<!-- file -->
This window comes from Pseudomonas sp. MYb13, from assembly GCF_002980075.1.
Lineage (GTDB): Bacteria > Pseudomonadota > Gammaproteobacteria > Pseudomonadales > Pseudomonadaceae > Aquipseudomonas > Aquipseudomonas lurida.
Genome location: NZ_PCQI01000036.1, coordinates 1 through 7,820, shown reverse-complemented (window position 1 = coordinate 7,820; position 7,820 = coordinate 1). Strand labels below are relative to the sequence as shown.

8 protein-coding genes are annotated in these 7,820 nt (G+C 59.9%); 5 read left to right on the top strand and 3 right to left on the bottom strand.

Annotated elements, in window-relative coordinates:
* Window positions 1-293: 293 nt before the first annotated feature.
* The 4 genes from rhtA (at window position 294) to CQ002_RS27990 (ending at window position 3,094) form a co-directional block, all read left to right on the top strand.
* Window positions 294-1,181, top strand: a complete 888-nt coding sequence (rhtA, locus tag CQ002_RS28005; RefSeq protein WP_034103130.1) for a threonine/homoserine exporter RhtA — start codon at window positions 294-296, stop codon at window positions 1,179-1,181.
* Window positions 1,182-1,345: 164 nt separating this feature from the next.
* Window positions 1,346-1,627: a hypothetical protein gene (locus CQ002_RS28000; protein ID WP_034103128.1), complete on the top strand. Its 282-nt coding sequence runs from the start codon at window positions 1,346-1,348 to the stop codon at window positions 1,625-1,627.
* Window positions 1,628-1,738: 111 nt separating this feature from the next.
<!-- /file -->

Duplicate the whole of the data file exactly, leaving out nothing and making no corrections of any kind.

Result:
This window comes from Pseudomonas sp. MYb13, from assembly GCF_002980075.1.
Lineage (GTDB): Bacteria > Pseudomonadota > Gammaproteobacteria > Pseudomonadales > Pseudomonadaceae > Aquipseudomonas > Aquipseudomonas lurida.
Genome location: NZ_PCQI01000036.1, coordinates 1 through 7,820, shown reverse-complemented (window position 1 = coordinate 7,820; position 7,820 = coordinate 1). Strand labels below are relative to the sequence as shown.

8 protein-coding genes are annotated in these 7,820 nt (G+C 59.9%); 5 read left to right on the top strand and 3 right to left on the bottom strand.

Annotated elements, in window-relative coordinates:
* Window positions 1-293: 293 nt before the first annotated feature.
* The 4 genes from rhtA (at window position 294) to CQ002_RS27990 (ending at window position 3,094) form a co-directional block, all read left to right on the top strand.
* Window positions 294-1,181, top strand: a complete 888-nt coding sequence (rhtA, locus tag CQ002_RS28005; RefSeq protein WP_034103130.1) for a threonine/homoserine exporter RhtA — start codon at window positions 294-296, stop codon at window positions 1,179-1,181.
* Window positions 1,182-1,345: 164 nt separating this feature from the next.
* Window positions 1,346-1,627: a hypothetical protein gene (locus CQ002_RS28000; protein ID WP_034103128.1), complete on the top strand. Its 282-nt coding sequence runs from the start codon at window positions 1,346-1,348 to the stop codon at window positions 1,625-1,627.
* Window positions 1,628-1,738: 111 nt separating this feature from the next.